# How do I prove that $\phi:\mathbb{Z}\rightarrow\mathbb{Z}_n$ is a homomorphism?

I was wondering how one shows that $\phi(m):\mathbb{Z}\rightarrow\mathbb{Z}_n$ is a homomorphism? I know that we define $m:=qn + r$, but I don't really know how to continue from there.

• Well, it depends on what $\phi$ is. – Randall Oct 27 '17 at 0:53
• I got this from jupiter.math.nctu.edu.tw/~weng/courses/alg_2007/Algebra%202006/… on the 4th page. I don't really know if I'm defining something incorrectly in my question – K.M Oct 27 '17 at 1:04
• use $\phi(z)= z \ (mod \ n)$ – Philip White Oct 27 '17 at 1:05
• What's your definition of $\mathbf Z_n$? – Bernard Oct 27 '17 at 1:05
• @PhilipWhite: So I just show that $(a+b)mod n = amodn +bmodn$ by definition of modular addition? – K.M Oct 27 '17 at 1:11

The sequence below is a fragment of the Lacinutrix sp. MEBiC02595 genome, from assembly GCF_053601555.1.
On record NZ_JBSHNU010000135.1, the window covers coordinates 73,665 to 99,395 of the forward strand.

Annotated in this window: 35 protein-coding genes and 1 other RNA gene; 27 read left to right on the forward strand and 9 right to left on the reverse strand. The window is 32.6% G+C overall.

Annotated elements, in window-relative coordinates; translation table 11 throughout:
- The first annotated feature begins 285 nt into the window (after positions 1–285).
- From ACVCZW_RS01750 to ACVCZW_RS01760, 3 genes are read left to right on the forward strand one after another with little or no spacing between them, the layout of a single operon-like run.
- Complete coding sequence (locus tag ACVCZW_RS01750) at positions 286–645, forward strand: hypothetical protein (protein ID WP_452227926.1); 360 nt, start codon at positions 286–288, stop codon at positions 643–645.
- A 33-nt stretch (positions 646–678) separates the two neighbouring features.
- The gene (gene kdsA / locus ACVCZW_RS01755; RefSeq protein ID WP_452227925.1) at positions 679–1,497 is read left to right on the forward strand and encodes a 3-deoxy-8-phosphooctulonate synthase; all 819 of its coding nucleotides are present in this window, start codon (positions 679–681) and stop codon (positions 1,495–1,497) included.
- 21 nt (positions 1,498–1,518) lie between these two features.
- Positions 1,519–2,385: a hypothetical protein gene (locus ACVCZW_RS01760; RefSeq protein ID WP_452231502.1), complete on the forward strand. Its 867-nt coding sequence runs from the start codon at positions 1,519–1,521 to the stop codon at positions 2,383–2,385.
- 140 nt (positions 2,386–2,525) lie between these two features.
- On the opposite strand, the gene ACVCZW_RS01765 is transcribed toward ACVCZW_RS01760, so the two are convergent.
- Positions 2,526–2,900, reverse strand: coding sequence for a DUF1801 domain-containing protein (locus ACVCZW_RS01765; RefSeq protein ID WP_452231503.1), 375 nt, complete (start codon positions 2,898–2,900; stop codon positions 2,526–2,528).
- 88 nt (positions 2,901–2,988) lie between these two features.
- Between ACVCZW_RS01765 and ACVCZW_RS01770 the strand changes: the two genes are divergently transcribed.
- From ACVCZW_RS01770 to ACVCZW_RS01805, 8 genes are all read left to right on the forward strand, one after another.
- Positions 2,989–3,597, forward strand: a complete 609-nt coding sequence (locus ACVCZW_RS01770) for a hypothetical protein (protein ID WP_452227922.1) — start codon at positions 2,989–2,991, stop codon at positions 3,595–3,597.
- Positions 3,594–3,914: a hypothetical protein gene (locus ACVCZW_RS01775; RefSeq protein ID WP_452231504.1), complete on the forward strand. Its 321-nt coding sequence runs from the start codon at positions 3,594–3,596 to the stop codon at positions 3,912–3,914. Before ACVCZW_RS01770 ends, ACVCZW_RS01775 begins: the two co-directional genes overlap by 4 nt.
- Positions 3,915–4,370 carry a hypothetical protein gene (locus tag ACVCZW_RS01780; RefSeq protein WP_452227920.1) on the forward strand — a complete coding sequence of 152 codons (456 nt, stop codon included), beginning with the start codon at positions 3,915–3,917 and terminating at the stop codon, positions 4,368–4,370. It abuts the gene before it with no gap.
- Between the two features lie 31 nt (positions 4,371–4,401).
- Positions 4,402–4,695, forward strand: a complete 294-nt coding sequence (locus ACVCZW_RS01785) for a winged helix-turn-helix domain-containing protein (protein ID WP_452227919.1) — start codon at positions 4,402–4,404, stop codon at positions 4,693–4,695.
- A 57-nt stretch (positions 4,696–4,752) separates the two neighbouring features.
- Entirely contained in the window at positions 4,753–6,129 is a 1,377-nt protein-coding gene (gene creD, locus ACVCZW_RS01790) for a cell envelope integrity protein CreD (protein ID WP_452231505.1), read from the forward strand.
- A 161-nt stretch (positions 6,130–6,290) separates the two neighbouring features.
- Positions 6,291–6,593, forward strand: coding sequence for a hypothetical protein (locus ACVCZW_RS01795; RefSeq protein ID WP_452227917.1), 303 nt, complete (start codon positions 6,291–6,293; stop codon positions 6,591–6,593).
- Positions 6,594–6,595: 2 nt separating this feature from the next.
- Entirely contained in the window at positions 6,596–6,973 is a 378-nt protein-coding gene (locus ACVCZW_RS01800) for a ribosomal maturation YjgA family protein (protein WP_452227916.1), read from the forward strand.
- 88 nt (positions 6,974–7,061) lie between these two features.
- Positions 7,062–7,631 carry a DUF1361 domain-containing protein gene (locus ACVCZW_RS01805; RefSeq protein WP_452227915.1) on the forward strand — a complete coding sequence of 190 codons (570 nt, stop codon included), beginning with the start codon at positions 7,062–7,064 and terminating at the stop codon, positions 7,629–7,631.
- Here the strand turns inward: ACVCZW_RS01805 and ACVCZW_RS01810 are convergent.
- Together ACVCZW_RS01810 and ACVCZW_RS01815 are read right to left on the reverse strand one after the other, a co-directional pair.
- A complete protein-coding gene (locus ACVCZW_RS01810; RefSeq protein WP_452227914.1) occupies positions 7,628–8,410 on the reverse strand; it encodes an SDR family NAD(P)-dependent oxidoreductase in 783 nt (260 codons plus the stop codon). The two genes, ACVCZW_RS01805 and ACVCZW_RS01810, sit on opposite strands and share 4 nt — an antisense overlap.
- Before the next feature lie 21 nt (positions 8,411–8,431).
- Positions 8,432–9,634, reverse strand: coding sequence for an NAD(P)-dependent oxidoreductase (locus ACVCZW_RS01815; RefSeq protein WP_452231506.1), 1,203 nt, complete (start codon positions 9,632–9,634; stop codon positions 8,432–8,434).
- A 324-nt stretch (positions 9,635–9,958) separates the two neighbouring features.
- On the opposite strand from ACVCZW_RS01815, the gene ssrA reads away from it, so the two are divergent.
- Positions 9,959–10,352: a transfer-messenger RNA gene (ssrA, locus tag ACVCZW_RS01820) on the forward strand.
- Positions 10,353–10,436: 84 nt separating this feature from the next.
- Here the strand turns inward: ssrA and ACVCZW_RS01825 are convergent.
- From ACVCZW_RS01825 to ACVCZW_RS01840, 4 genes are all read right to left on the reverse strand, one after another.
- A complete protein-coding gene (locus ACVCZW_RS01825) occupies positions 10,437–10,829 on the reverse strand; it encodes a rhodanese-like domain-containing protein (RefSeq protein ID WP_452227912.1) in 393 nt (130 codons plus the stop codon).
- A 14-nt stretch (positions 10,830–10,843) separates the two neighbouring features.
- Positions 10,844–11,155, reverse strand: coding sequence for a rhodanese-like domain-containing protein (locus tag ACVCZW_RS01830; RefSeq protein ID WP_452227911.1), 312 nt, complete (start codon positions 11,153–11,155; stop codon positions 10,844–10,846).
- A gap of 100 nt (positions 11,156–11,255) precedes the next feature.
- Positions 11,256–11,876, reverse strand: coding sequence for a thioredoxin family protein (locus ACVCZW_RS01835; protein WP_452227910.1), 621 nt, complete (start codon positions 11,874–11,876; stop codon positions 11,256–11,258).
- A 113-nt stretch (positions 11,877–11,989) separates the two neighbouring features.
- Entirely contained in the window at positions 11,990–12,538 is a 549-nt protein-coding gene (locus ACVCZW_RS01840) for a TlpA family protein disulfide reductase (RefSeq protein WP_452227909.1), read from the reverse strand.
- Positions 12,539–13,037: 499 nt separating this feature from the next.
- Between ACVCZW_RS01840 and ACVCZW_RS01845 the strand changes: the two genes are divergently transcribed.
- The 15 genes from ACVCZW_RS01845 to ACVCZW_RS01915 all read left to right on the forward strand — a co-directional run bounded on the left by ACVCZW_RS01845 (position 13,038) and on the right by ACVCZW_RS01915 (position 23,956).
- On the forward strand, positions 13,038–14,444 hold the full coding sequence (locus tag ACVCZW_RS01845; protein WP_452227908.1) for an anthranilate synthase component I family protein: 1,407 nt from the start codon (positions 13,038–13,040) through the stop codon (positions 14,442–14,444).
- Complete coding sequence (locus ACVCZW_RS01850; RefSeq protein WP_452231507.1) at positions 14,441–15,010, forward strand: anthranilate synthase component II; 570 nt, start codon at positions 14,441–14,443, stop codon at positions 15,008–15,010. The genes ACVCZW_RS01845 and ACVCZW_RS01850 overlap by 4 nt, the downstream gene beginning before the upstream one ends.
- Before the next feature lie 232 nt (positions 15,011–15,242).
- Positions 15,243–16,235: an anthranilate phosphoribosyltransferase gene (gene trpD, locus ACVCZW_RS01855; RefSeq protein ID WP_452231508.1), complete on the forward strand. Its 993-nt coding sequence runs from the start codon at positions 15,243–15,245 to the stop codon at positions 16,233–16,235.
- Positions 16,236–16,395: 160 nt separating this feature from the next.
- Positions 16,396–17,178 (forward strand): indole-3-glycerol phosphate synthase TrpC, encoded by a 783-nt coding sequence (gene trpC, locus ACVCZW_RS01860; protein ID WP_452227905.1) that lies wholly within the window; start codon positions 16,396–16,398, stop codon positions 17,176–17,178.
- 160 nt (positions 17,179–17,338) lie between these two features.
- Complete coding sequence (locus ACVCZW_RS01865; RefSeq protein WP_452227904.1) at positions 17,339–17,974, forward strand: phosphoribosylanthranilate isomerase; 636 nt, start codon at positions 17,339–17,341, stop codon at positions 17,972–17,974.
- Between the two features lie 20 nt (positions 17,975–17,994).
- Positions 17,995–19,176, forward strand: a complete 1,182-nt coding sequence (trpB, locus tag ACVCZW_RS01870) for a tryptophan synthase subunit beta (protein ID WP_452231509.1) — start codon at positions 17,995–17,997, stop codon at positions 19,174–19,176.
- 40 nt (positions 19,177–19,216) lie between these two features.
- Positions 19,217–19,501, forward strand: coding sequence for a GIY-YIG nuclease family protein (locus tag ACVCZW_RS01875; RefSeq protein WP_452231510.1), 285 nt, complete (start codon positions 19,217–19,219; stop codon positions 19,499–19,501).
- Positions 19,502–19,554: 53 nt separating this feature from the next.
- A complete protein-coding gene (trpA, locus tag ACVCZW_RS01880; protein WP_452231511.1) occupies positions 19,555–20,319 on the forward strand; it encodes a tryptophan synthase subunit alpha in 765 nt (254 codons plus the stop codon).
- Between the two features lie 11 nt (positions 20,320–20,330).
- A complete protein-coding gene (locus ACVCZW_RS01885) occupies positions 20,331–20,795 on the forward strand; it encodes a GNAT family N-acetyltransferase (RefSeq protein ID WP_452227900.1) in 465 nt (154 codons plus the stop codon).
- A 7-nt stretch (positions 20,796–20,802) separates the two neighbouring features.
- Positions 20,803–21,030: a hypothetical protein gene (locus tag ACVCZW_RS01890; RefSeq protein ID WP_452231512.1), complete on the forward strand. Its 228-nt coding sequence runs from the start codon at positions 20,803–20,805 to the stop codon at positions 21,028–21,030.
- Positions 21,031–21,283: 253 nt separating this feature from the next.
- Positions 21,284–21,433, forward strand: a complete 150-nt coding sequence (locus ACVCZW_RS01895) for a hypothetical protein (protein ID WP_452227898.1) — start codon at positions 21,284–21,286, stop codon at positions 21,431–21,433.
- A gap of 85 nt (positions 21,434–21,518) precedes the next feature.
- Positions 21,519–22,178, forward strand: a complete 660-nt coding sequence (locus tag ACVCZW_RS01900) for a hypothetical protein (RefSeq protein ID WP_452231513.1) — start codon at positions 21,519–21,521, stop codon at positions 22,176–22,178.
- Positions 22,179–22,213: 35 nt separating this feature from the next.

$\phi(z) = z \pmod n$

i.e. for $z,m \in\mathbb Z$

so we have

$\phi(z) = z \pmod n$

$\phi(m) = m \pmod n$

$\phi(z)+\phi(m)=z+m \pmod n$

similarly we have

$\phi(z+m) = z+m \pmod n$

and finally we see

$\phi(z+m) =\phi(z) + \phi(m)$

not sure how deep into the division algorithm you needed to go...

You have $m=qn + r,$ and there you should mention that $r\in\{0,1,2,\ldots,n-1\}.$

The homomorphism would be $\varphi(m) = r.$

Showing that that is a homomorphism means showing that $\varphi(m_1+m_2) = \varphi(m_1)+\varphi(m_2).$

That means if $m_1 = q_1 n + r_1$ and $m_2 = q_2 n + r_2$ and $m_1+m_2 = q_3 n + r_3$ then $r_1+r_2\equiv r_3\pmod n.$ That means $(r_1+r_2)-r_3$ is a multiple of $n.$ So observe that $$r_1+r_2-r_3 = (q_1+q_2-q_3) n.$$